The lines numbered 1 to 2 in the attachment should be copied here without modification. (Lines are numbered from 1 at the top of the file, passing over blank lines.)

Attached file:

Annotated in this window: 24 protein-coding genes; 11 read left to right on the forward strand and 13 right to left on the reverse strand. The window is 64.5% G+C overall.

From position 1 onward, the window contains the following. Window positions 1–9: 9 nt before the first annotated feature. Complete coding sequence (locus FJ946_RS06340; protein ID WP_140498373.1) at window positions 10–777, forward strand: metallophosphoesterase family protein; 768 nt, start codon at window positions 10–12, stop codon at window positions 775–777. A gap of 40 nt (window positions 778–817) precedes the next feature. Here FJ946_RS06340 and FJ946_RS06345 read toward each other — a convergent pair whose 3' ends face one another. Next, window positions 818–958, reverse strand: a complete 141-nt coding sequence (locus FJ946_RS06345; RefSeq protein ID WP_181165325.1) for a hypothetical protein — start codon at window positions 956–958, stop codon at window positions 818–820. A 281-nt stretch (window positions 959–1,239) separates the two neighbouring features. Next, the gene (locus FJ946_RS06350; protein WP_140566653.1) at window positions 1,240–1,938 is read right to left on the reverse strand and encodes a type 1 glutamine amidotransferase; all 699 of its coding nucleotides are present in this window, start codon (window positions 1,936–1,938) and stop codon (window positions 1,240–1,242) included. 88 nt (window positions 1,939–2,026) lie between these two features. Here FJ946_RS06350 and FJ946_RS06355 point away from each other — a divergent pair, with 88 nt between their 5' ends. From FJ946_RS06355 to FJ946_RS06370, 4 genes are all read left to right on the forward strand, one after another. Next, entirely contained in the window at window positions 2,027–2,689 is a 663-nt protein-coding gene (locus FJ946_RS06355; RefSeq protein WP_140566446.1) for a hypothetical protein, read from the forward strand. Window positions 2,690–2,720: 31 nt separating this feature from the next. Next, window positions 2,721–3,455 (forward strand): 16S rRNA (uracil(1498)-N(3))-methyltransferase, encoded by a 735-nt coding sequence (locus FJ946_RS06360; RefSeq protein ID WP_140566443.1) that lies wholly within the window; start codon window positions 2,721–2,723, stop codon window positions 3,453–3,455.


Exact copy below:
Annotated in this window: 24 protein-coding genes; 11 read left to right on the forward strand and 13 right to left on the reverse strand. The window is 64.5% G+C overall.

From position 1 onward, the window contains the following. Window positions 1–9: 9 nt before the first annotated feature. Complete coding sequence (locus FJ946_RS06340; protein ID WP_140498373.1) at window positions 10–777, forward strand: metallophosphoesterase family protein; 768 nt, start codon at window positions 10–12, stop codon at window positions 775–777. A gap of 40 nt (window positions 778–817) precedes the next feature. Here FJ946_RS06340 and FJ946_RS06345 read toward each other — a convergent pair whose 3' ends face one another. Next, window positions 818–958, reverse strand: a complete 141-nt coding sequence (locus FJ946_RS06345; RefSeq protein ID WP_181165325.1) for a hypothetical protein — start codon at window positions 956–958, stop codon at window positions 818–820. A 281-nt stretch (window positions 959–1,239) separates the two neighbouring features. Next, the gene (locus FJ946_RS06350; protein WP_140566653.1) at window positions 1,240–1,938 is read right to left on the reverse strand and encodes a type 1 glutamine amidotransferase; all 699 of its coding nucleotides are present in this window, start codon (window positions 1,936–1,938) and stop codon (window positions 1,240–1,242) included. 88 nt (window positions 1,939–2,026) lie between these two features. Here FJ946_RS06350 and FJ946_RS06355 point away from each other — a divergent pair, with 88 nt between their 5' ends. From FJ946_RS06355 to FJ946_RS06370, 4 genes are all read left to right on the forward strand, one after another. Next, entirely contained in the window at window positions 2,027–2,689 is a 663-nt protein-coding gene (locus FJ946_RS06355; RefSeq protein WP_140566446.1) for a hypothetical protein, read from the forward strand. Window positions 2,690–2,720: 31 nt separating this feature from the next. Next, window positions 2,721–3,455 (forward strand): 16S rRNA (uracil(1498)-N(3))-methyltransferase, encoded by a 735-nt coding sequence (locus FJ946_RS06360; RefSeq protein ID WP_140566443.1) that lies wholly within the window; start codon window positions 2,721–2,723, stop codon window positions 3,453–3,455.